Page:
through whom defendant derived title. This claim embarrassed Hoke and his associates, as they desired to sell this land, and they set to work to clear the cloud from their title. To that end, in the year 1867, they entered into separate negotiations with the executors of Avery, and with the attorneys in fact of Brown, the result of which was the purchase of so much as the estate of Avery claimed, and a conveyance thereof by deed, and a subsequent purchase from Brown through his attorneys in fact, and the execution of a deed by them. The defendant contends that Hoke and his associates desired to purchase the entire interest of Brown in these mines, minerals, and mineral interests, and fully understood and believed that they were doing so; and that the attorneys in fact of Brown knew their purpose, understanding, and belief; and that they professed to fulfill these. Brown now contends that his deed executed by his attorneys in fact, by its express terms, conveyed only one-half the minerals in that part of this land on the east side of the dividing line between him and Avery, and that the other half of the minerals still remained his; he before 1867 being the sole owner of all the minerals in that part of the land. The deed was drawn by, and is in the handwriting of, Col. Gaither, who acted during this transaction as the attorney for the purchasers. If it be assumed, as defendant contends, that all parties to the transaction fully intended that the entire interest of Brown in the mines, minerals, and mineral interests in these lands should pass to the purchaser, and that it did so pass by the deeds, and if the deed failed so to express it, may this failure not have been caused by the mistake of Col. Gaither, shared, perhaps, by the others? Mistake is within the peculiar province of a court of equity, not always relievable, however, for one may lose his equity by lapse of time. If the defendant is entitled to this relief,-and on this point we have and we express no opinion,-can it obtain it under the present pleadings, or is there necessity for a cross bill? At all events, the questions in this case are purely of equitable cognizance. Were the case at law to end in establishing a legal title in plaintiffs as to an undivided half of the minerals, mines, and mineral interests claimed, yet, if the defendant can maintain and prove its position, it might be that this legal title is held in trust for the defendant throngh the original purchasers. Let the case be remanded to the circuit court, with instructions to take such proceedings herein as are in conformity with this opinion.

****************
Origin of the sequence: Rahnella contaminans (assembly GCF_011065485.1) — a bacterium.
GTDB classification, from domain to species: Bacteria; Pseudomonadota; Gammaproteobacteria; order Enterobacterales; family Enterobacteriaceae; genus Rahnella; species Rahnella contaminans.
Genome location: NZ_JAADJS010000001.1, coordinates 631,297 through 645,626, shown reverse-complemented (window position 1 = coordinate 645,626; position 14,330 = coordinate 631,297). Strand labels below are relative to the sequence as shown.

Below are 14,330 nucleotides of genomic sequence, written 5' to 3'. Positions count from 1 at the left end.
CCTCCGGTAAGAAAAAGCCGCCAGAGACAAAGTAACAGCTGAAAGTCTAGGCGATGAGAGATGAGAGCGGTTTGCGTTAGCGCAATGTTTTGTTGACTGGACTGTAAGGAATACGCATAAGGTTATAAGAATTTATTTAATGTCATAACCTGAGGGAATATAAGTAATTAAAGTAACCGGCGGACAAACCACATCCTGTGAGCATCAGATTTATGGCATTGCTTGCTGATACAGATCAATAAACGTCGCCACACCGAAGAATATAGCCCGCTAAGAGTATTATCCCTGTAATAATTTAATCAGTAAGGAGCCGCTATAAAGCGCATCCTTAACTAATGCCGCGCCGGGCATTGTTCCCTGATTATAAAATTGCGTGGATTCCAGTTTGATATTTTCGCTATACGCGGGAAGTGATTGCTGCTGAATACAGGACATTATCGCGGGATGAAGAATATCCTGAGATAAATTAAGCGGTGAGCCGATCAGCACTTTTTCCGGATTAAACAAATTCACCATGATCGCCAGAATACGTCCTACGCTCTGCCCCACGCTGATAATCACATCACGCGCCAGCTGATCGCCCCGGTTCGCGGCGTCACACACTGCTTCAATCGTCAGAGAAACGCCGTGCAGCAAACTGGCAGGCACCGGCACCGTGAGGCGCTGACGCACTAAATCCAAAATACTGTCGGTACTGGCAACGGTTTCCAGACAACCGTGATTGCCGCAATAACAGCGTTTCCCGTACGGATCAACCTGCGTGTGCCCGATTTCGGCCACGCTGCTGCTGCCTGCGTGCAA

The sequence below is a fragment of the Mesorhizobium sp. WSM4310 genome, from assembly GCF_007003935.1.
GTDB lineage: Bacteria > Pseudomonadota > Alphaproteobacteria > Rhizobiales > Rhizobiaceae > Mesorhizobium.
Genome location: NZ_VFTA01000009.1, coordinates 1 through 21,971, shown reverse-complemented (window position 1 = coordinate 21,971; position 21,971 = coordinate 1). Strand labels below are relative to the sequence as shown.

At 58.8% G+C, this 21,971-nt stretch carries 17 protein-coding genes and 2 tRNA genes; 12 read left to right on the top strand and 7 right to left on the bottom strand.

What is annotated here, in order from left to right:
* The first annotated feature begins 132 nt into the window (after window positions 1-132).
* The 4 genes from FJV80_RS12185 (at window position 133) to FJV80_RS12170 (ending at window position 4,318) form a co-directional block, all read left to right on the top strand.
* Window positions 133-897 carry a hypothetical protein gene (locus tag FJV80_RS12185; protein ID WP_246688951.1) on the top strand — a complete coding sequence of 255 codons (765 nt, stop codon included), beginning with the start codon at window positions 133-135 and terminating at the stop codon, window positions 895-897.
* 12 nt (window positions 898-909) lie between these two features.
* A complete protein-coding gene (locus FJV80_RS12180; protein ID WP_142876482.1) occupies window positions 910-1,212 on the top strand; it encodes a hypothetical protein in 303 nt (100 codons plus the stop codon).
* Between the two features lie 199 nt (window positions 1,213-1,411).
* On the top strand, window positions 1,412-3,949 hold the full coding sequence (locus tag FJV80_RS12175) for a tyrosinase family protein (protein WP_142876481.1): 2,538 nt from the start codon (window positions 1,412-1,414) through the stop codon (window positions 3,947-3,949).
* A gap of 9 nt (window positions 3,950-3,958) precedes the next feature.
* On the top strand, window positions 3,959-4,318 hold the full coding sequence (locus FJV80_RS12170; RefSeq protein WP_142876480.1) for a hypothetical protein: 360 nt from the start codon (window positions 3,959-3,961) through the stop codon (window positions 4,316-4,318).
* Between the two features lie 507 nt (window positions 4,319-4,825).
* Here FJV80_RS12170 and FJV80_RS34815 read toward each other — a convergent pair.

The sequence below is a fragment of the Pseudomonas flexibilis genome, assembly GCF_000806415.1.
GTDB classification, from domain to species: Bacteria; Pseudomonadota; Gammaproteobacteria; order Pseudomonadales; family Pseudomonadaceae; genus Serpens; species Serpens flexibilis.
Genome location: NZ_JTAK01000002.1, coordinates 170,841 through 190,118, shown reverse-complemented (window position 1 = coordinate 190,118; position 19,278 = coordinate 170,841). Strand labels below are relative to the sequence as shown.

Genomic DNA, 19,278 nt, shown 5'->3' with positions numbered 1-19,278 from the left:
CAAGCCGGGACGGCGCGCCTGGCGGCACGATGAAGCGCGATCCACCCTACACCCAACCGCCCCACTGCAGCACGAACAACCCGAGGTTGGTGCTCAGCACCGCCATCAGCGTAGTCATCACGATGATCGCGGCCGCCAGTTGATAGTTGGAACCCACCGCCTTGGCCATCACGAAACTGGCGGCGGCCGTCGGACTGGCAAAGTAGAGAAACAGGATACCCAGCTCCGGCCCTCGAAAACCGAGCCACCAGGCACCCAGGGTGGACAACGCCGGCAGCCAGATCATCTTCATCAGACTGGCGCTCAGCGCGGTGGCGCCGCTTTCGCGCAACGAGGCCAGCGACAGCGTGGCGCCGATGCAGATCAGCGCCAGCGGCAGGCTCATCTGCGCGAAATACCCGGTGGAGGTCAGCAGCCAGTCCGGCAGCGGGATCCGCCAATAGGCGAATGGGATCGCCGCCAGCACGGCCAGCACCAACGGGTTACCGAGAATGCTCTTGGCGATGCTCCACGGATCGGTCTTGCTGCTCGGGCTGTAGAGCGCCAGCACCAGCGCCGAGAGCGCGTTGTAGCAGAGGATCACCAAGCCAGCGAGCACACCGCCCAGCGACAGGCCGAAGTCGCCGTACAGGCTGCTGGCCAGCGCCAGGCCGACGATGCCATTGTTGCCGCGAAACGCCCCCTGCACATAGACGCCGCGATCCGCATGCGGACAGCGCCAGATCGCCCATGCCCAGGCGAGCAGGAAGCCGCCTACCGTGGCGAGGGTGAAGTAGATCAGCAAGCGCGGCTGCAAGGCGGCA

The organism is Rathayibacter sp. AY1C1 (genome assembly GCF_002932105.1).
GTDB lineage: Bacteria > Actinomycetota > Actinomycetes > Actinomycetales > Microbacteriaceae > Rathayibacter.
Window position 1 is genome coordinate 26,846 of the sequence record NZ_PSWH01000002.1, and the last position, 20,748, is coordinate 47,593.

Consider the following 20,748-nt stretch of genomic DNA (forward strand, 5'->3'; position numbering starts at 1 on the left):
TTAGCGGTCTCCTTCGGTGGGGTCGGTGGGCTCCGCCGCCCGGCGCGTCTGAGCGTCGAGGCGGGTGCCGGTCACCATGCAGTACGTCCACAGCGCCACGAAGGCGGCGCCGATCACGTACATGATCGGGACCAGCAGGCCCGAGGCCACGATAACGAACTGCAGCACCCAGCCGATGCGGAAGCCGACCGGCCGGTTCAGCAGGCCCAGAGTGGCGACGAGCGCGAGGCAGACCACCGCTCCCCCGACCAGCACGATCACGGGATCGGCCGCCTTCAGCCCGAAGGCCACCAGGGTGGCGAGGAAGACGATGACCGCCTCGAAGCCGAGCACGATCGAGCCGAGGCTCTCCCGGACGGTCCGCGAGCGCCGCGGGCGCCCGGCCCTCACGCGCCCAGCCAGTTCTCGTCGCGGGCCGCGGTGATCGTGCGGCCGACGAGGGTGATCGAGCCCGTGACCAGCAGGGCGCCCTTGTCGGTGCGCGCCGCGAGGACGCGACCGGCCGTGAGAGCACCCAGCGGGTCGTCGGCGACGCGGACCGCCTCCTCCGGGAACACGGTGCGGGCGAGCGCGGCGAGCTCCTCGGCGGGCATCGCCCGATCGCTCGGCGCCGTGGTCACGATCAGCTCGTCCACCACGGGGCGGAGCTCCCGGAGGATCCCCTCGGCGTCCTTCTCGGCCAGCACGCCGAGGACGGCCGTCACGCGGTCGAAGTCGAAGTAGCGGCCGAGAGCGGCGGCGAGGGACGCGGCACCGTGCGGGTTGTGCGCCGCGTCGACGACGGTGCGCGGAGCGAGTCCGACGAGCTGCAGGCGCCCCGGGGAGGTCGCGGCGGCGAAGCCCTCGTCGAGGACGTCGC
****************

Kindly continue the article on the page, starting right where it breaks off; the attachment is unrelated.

LOWENFELD v. CURTIS et aL (Circuit Court, S. D. New York. January 8, 1896.)
PRACTICE-PRELIMINARY INJUNCTION-SECURITY FOR DAMAGES.
A suit was Instituted by an agent of the complainant to restraIn the production of a play by defendants. It appeared that complainant was entitled to a preliminary Injunction, but the complainant being a nonresident alien, and the defendants questioning tbe right of bls agent to